Horse racing Is harnessing what a horse would do In the wild.... Take flight with the herd.

I am Interested In you theory as to why faller's In a horse race continue riderless.
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oscar;1373101 wrote: I am Interested In you theory as to why faller's In a horse race continue riderless.I'm no expert in equine psychology but I'd guess that after a hundred practices at going round a race track or a training version of a race track, it's conditioned into running when it finds itself on one regardless of whether it retains its rider or not. You can do the same thing with rats and mazes.

I have no opinion about a horse's alleged flight instinct but if you're right in attributing its behaviour to an activated flight reflex, I'm strongly of the view that humans ever deliberately activating it should be frowned on just as much as scaring one bird of a flock into panic flight. Competent twitchers never do that.

My proposed law, if you look back, is to make sitting on a horse illegal. I've no problem with getting it to pull a plough because it so rarely happens but if you want to be completist, let's make it illegal to sit on a horse or put a collar on it.
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spot;1373105 wrote: I'm no expert in equine psychology but I'd guess that after a hundred practices at going round a race track or a training version of a race track, it's conditioned into running when it finds itself on one regardless of whether it retains its rider or not. You can do the same thing with rats and mazes.

I have no opinion about a horse's alleged flight instinct but if you're right in attributing its behaviour to an activated flight reflex, I'm strongly of the view that humans ever deliberately activating it should be frowned on just as much as scaring one bird of a flock into panic flight. Competent twitchers never do that.

My proposed law, if you look back, is to make sitting on a horse illegal. I've no problem with getting it to pull a plough because it so rarely happens but if you want to be completist, let's make it illegal to sit on a horse or put a collar on it.


First paragraph, being conditioned Into running after a hundred practices. The best example I can give you to disprove this Is The 1967 Grand National of which Is to this day named ' Disaster at the 23rd',. It also resulted In the Aintree course renaming one of the hurdles as 'The Foinavon fence'. All runners In any Grand National are grade 3 Steeplechasers, over 5 years old and would have hundred's of practice runs and other races under their belt by the time they are entered.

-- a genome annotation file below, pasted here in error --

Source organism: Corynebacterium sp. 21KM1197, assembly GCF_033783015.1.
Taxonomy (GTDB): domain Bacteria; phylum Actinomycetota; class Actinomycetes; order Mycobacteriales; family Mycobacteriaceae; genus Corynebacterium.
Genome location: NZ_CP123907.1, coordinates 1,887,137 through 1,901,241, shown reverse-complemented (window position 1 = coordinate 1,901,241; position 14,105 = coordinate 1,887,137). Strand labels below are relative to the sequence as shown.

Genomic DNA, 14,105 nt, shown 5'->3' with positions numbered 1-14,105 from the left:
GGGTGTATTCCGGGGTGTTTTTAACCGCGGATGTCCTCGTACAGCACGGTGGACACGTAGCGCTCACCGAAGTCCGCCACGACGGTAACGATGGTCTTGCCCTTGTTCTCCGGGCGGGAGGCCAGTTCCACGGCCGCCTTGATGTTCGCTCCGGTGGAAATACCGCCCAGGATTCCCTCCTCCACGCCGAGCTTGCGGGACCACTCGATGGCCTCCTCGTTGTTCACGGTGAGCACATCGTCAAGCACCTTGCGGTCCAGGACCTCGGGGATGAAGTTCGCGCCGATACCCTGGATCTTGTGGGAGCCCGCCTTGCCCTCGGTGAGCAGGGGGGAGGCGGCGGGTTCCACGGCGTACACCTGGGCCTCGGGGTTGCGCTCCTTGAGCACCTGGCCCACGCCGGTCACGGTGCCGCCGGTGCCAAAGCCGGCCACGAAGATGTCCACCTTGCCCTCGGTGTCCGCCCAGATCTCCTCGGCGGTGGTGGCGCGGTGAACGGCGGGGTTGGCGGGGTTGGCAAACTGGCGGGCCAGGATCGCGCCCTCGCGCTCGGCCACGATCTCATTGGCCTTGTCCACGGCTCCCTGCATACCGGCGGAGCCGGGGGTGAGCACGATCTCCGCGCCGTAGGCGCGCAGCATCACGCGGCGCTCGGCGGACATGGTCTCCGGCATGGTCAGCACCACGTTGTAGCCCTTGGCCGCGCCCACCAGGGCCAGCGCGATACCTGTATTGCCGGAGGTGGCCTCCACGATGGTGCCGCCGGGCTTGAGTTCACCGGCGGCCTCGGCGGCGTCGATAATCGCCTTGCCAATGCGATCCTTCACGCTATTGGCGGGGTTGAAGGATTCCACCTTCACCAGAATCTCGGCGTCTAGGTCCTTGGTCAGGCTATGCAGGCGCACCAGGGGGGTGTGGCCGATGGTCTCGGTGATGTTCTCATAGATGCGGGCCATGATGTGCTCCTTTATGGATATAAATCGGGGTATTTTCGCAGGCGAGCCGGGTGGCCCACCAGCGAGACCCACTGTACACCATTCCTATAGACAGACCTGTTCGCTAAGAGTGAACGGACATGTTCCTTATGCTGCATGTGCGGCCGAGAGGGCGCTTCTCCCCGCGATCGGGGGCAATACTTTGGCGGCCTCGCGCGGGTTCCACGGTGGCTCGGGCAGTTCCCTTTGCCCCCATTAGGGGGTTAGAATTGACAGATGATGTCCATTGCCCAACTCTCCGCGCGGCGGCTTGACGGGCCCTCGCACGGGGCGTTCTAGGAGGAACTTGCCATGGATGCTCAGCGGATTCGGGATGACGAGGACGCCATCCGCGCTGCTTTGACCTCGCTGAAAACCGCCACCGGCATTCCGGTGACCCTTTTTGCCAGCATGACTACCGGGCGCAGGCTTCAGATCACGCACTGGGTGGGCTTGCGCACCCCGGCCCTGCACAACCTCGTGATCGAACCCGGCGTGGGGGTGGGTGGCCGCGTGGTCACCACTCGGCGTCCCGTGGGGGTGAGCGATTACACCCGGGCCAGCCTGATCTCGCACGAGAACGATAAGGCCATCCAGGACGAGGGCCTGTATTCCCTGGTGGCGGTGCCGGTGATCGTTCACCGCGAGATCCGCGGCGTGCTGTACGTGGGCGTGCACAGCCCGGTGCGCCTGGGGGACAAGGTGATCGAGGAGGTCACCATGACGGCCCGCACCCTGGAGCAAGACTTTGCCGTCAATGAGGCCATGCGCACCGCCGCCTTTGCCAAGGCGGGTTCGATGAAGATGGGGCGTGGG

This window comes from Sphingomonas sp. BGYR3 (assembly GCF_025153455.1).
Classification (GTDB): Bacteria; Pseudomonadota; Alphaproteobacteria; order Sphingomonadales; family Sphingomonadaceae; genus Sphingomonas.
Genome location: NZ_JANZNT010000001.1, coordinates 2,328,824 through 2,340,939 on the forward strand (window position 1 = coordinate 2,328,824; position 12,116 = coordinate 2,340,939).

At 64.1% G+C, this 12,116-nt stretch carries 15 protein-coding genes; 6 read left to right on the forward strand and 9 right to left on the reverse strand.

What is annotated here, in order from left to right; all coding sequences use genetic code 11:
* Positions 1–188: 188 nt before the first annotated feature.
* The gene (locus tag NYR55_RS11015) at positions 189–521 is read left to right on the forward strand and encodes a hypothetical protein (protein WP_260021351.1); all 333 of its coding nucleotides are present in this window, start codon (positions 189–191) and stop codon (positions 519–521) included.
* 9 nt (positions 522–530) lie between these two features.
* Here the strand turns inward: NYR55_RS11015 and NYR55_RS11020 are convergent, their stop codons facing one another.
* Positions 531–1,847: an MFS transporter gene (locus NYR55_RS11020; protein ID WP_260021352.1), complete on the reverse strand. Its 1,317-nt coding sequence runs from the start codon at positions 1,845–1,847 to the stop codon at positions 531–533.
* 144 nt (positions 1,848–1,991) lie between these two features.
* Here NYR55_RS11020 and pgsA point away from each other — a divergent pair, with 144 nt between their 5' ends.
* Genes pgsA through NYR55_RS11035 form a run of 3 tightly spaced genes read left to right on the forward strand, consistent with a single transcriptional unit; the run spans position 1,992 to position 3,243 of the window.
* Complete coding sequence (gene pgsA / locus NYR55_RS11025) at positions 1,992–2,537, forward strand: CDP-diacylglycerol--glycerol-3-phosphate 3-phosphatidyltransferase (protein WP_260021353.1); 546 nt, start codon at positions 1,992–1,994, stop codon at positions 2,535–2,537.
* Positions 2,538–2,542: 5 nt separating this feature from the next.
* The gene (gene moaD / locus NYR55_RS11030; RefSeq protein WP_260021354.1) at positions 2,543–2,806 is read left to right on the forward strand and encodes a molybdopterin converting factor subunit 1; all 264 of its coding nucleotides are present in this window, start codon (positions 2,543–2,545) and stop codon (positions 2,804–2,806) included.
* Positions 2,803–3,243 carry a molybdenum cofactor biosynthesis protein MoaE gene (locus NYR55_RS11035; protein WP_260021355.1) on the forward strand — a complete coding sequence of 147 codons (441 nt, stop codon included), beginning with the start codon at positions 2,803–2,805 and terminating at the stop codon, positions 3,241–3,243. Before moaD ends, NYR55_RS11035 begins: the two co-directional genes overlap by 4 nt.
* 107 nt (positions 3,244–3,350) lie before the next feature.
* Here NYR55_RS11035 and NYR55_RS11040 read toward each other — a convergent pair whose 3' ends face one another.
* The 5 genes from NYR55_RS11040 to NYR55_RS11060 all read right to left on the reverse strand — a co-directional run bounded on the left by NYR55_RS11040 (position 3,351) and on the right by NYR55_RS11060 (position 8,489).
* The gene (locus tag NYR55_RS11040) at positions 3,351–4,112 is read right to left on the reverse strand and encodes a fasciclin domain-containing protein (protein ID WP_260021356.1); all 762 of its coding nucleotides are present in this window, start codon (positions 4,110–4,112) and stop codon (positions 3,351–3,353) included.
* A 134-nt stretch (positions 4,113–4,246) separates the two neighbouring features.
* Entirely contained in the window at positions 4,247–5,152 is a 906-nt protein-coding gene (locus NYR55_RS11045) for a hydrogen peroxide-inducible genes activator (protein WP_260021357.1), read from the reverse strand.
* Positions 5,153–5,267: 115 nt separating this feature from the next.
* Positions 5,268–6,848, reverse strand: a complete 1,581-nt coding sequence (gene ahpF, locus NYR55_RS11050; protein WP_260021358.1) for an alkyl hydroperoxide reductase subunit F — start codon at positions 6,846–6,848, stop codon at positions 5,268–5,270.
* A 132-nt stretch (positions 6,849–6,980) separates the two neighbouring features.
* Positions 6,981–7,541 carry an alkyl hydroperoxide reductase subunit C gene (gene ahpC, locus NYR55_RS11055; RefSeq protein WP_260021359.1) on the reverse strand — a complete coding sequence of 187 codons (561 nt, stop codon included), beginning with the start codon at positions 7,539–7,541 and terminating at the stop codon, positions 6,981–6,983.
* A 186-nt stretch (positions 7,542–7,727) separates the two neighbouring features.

Foinavon was placed at odds of 100/1 despite being grade 3 and there was so little faith In his ability that on the day, even his owner didn't bother turning out to see him run.

The race past without Incident until at the 22nd fence 28 of the 44 runners were over safely. Foinavon was miles behind them. One of the horses ( Popham Down ) had unseated his Jockey at the first hurdle and began to veer dangerously at the approach of the 23rd, slamming Into another horse, knocking his Jockey out of the saddle. What ensued at the 23rd was a mass pile up. Other horses behind the pile up sensed danger at the 23rd ( and that Is the key Issue here, the horses sensing danger.) and not only did they all refuse to jump, but sensing mortal danger, began running backwards and across the course to get away. This In effect, Immediately brought the race to a stop.

17 of the fallers at the 23rd remounted but by the time they had mounted to give chase, Foinavon jumped wide enough to avoid the pile up and went on to win.

It was reminiscent of the 1928 Grand National when Tipperary Tim was the only horse to finish the race without being remounted.

In the Foinavon Grand National, the horses began running the wrong way because they sensed danger. If they were so conditioned to running on a track that they continued the race regardless, these horses would never have acted the way they did.

Most faller's that you see In Steeple chasing continue the race when although they have fallen at a hurdle, they do not sense any danger and their natural psyche Is to continue to take flight with the rest of the herd. However, If they fell and for some reason, the horse had a sense of danger, he would run the other way, away from the danger, not towards It as In the example I have given you. So, however pre-conditioned a horse Is at racing around a track, the sense of danger In front of him or no sense of danger, determines how that horse will behave.

Sometimes, a horse just doesn't like his Jockey and the horse can have a certain feeling of mistrust In his rider and again, this Is consistent with a horse being able to sense danger.I remember when Jockey AP McCoy replaced Denman's regular Jockey Sam Thomas In the Betfair Chase. The disgruntled Denman unceremoniously dumped McCoy In the ditch half way round but continued the race and finished without rider. It's often the reason many a Steeple Chaser will Unseat the rider. The horse simply does not have maximum faith In his Jockey to take him over the hurdles safely yet he will continue alone because he feels safe with the rest of the herd.